IRS Proposes Rules on Calculation of GILTI
The IRS has released guidance on the taxation of “global intangible low-taxed income” (GILTI) reported by US shareholders of corporations outside of the U.S. known as “controlled foreign corporations” (CFCs).
Calculating Taxable Income Under GILTI
In short, the TCJA created a current-year tax on income from a CFC that exceeds 10 percent of the net book value of its depreciable assets. These proposed regulations offer insights on how the U.S. owner of the CFC calculates the amount of taxable income to include in a specific year, as follows:
Items included in the GILTI calculation GILTI considers new terms such as “tested income,” “tested loss,” and “qualified business asset investment” (QBAI).These items are then aggregated to determine a GILTI inclusion amount. The proposed regulations provide additional guidance for the computation of these items.
- Modify “pro-rata share” calculations: The proposed regulations provide for modifications to reflect the differences between Subpart F income and other CFC items needed to calculate GILTI in determining a U.S. shareholder’s pro rata share.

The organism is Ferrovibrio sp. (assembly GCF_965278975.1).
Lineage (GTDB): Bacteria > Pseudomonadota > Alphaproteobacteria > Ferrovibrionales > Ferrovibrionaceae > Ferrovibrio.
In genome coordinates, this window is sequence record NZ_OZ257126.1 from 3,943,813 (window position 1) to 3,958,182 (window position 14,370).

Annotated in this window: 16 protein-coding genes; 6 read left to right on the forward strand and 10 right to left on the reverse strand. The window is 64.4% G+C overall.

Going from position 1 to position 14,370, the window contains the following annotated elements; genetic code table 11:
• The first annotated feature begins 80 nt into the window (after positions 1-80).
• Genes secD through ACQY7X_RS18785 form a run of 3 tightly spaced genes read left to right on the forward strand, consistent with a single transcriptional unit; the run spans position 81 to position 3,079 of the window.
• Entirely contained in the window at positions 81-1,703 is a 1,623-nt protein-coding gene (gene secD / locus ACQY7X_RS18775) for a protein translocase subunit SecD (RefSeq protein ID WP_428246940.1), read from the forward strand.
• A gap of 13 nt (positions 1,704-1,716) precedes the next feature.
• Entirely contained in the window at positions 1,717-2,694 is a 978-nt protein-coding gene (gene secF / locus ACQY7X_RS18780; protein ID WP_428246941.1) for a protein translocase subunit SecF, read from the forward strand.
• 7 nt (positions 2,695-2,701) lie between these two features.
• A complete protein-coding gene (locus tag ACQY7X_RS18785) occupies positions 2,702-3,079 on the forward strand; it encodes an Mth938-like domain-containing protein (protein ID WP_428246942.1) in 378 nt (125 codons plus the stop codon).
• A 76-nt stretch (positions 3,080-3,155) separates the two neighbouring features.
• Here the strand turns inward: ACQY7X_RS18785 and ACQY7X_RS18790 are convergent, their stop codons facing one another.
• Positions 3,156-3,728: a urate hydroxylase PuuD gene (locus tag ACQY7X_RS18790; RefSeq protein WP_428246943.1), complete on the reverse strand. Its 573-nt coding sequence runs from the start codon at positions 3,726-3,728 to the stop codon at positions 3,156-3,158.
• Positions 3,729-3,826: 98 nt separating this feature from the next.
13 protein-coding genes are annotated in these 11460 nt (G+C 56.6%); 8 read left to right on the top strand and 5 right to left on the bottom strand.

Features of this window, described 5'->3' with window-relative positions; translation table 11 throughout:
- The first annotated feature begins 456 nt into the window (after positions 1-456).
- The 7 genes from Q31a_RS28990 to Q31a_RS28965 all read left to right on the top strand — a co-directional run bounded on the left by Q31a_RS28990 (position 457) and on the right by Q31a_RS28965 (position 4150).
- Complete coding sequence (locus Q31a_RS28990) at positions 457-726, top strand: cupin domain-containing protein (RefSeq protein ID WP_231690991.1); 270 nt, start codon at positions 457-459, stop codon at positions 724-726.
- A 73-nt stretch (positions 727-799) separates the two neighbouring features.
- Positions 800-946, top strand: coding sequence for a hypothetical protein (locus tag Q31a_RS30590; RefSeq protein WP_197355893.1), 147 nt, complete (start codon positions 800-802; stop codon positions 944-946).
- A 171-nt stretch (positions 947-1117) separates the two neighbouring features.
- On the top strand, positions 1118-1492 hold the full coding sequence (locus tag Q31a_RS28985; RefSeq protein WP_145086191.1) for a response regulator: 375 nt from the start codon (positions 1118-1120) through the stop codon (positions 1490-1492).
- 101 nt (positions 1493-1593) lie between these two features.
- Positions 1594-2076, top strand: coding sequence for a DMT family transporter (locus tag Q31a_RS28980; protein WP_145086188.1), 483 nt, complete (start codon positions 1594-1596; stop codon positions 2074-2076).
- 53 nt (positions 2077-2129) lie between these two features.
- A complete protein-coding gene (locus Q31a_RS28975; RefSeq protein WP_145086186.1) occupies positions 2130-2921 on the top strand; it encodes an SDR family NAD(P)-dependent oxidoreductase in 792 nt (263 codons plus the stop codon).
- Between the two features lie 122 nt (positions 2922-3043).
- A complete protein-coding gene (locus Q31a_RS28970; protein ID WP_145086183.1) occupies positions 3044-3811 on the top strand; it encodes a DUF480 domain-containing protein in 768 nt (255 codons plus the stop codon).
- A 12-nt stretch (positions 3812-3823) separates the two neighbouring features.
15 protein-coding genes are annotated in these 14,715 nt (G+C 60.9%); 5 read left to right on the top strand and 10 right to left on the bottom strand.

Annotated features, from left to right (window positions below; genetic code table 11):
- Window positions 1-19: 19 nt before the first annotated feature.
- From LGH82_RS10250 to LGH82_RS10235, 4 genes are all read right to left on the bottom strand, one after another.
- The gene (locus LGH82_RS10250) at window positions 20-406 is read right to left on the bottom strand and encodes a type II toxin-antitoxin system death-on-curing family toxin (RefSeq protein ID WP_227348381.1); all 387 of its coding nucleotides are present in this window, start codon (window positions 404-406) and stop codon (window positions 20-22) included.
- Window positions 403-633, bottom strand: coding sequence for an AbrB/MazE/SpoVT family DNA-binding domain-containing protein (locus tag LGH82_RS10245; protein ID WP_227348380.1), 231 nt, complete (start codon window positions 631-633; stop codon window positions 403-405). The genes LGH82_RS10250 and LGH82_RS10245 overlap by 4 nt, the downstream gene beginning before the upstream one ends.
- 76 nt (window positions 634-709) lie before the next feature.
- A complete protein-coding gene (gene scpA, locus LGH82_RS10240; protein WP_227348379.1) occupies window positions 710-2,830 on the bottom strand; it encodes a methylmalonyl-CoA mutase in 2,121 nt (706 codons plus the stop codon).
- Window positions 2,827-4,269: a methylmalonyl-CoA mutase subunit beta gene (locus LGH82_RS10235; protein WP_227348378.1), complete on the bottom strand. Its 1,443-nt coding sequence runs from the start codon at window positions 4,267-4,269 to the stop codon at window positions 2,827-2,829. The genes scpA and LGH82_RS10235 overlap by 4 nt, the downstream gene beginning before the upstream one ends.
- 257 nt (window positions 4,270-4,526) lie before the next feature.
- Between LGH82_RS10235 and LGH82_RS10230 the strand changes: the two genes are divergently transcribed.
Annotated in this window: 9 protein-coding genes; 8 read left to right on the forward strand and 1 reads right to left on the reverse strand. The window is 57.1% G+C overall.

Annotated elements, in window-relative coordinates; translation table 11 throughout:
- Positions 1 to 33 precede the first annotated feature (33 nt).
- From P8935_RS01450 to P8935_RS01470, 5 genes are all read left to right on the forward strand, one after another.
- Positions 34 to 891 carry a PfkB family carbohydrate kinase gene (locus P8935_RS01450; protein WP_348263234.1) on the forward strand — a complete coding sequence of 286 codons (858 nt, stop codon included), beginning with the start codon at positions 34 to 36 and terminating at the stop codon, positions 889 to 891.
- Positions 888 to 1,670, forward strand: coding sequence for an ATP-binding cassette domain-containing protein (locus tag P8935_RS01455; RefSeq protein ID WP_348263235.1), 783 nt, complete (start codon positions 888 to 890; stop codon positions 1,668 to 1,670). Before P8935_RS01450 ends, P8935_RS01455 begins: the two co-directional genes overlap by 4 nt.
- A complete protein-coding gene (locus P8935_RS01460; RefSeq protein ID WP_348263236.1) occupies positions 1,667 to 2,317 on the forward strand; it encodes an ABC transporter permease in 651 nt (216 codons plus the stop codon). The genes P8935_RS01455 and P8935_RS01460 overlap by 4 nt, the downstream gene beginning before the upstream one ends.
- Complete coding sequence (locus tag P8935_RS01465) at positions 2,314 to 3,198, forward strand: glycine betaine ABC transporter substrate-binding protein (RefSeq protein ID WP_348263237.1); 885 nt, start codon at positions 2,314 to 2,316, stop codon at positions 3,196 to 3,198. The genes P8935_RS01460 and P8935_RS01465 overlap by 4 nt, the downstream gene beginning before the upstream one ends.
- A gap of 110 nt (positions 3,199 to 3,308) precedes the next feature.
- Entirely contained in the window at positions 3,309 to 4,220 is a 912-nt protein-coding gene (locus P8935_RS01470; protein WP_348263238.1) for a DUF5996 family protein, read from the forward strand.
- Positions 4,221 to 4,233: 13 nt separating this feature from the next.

- Partnerships that own CFCs: The rules apply the use of both an entity and aggregate approach for a domestic partnership that is a US shareholder of a CFC.
- Consolidated groups: A consolidated group may aggregate each member’s pro rata share of GILTI items so that the GILTI inclusion is calculated on a consolidated basis.
- Anti-abuse: Some anti-abuse rules have been defined in order to disallow certain transactions that may have been undertaken with the intent of reducing GILTI.
Talk to a Freed Maxick International Tax Expert
We’ll be updating you on new guidance as it’s released. In the meantime, if you have any questions or concerns about how the TCJA’s changes affect the tax treatment of income from your foreign subsidiaries, please contact Freed Maxick via our contact form, request a Tax Situation Review by clicking on the button, or call us at 716.847.2651 to discuss your situation.